QUARTER, QUARTER, QUARTER, QUARTER, QUARTER, QUARTERDOT, EIGHTH, HALF, QUARTER, QUARTER,
        QUARTER, QUARTER, QUARTER, QUARTER, QUARTER, QUARTER, QUARTER, QUARTER, QUARTER, QUARTER,
        QUARTERDOT, EIGHTH, WHOLE};

        public static void Main()
        {
            while (true)
            {
                for (int i = 0; i < note.Length; i++)
                {
                    Utility.Piezo(note[i], 50);
                    Thread.Sleep(duration[i]);
                }
                Thread.Sleep(100);
            }
        }
    }
}

#6

This is wrong

static PWM MyPWM = new PWM((PWM.Pin)EMX.Pin.IO10);

You need to open the EMX manual and see where PWM pins are and use the PWM enumeration not the IOs (on FEZ we make this easier as it is targeted for beginners, on EMX this is done the proper way)


#7

Hi Gus,

I did try using all the available documentation including the user manual. But I don’t see how to use the PWM enumeration to reference the EMX piezo buzzer. As I stated in my last post before your reply, I did find the Utility.Piezo() approach that works.

If there is also the other way using a PWM enumeration I would really like to see how that is done - I cannot find the way to do it in any EMX specific examples.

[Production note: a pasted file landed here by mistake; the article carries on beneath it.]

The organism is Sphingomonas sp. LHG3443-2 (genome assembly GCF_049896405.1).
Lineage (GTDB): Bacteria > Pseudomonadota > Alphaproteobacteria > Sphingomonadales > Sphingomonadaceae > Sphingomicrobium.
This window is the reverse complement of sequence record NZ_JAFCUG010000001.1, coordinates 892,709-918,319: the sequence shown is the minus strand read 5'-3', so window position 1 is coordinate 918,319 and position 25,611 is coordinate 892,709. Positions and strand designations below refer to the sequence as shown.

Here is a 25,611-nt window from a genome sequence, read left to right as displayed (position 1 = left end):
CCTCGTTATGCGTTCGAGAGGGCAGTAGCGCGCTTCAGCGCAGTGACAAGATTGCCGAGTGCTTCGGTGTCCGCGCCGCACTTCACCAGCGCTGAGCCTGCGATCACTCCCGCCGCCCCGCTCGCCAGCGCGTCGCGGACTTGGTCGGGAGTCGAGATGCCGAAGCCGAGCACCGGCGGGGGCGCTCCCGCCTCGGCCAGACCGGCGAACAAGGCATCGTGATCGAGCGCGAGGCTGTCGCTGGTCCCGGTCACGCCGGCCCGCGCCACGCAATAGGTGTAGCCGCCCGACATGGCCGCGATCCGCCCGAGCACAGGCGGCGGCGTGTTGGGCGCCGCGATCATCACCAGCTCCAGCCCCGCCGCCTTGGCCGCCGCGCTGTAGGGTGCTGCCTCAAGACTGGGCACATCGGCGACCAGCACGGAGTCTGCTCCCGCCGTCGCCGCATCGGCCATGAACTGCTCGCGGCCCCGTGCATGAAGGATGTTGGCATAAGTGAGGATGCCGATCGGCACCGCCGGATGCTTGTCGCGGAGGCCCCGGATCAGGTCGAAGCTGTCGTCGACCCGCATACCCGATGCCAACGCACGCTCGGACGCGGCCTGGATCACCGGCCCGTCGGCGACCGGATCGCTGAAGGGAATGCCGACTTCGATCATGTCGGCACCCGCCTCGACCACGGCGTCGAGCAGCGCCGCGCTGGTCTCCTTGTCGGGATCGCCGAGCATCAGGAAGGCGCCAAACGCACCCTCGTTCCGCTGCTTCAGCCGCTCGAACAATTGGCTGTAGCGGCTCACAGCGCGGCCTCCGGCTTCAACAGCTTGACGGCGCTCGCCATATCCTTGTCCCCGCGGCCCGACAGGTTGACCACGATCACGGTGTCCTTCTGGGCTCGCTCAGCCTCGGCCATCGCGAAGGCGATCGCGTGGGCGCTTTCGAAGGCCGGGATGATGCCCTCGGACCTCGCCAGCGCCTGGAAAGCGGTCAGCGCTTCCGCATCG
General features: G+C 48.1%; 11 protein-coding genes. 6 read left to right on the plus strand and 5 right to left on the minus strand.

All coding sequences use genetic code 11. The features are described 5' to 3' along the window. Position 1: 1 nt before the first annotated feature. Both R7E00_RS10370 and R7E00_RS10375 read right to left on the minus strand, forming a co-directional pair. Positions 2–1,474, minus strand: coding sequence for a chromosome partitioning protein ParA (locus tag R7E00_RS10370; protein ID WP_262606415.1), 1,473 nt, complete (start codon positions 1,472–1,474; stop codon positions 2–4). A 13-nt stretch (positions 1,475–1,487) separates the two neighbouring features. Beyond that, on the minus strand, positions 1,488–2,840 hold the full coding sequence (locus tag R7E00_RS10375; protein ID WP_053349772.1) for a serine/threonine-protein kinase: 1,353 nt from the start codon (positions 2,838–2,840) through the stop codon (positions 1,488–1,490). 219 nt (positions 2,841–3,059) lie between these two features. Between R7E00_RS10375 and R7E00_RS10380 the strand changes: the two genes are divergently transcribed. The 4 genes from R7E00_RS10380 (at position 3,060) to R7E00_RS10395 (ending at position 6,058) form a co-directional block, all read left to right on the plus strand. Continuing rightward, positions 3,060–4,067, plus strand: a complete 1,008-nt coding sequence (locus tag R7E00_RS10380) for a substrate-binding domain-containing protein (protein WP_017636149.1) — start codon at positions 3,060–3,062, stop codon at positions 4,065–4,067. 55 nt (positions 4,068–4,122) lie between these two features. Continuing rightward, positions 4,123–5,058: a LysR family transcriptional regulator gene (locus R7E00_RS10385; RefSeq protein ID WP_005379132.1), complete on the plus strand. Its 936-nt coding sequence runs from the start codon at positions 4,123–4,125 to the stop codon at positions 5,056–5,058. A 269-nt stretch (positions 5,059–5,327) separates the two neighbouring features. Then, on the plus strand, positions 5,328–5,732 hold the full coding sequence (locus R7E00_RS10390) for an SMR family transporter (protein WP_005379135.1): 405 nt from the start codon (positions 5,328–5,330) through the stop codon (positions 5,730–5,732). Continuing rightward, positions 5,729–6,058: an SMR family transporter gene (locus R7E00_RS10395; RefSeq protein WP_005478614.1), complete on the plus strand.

Really the crux of my post was how the information for the enumerations were used in the form of a handler definition.

If you can shed any further light, I would be grateful for a few moments of your time just to give the one line of code of how to define that handler and where that information is held in the documentation.

It seems it is probably easy once you see a couple of examples, but since there is no code examples relating to setting up the relevant handlers for the various features of the EMX in the GHI library reference or in the EMX user manual, it makes it difficult to learn the required info to get off the mark.

Regards, Philip


#8

I think the problem is that on EMX Dev board piezo is connected to a pin that is not PWM capable.
Look at OutputCompare. Fez Mini Robot Kit has some code that shows how to use OutputCompare with a piezo.

http://www.ghielectronics.com/downloads/FEZ/Mini/FEZMini_Robot.cs


#9

Hi everyone

I am still creating a custom PCB for our recent EMX module. If I want to play melody with a piezo, should I route the piezo on IO10 as shown in EMX module PINOUT or should route it to a PWM capable IO? This is not clear to me.


#10

Please use new thread to ask new questions

There is a special “peizo” class built in NETMF that you can use or you can use any PWM pin.
If it is up to me, I would use a PWM pin.


#11

Hello Gus

This does not seems to me a new question since it talks about IO10 of EMX, the piezo class and PWM… Sorry for this misunderstanding.

So let’s create a new thread about this since I have also other questions that are related with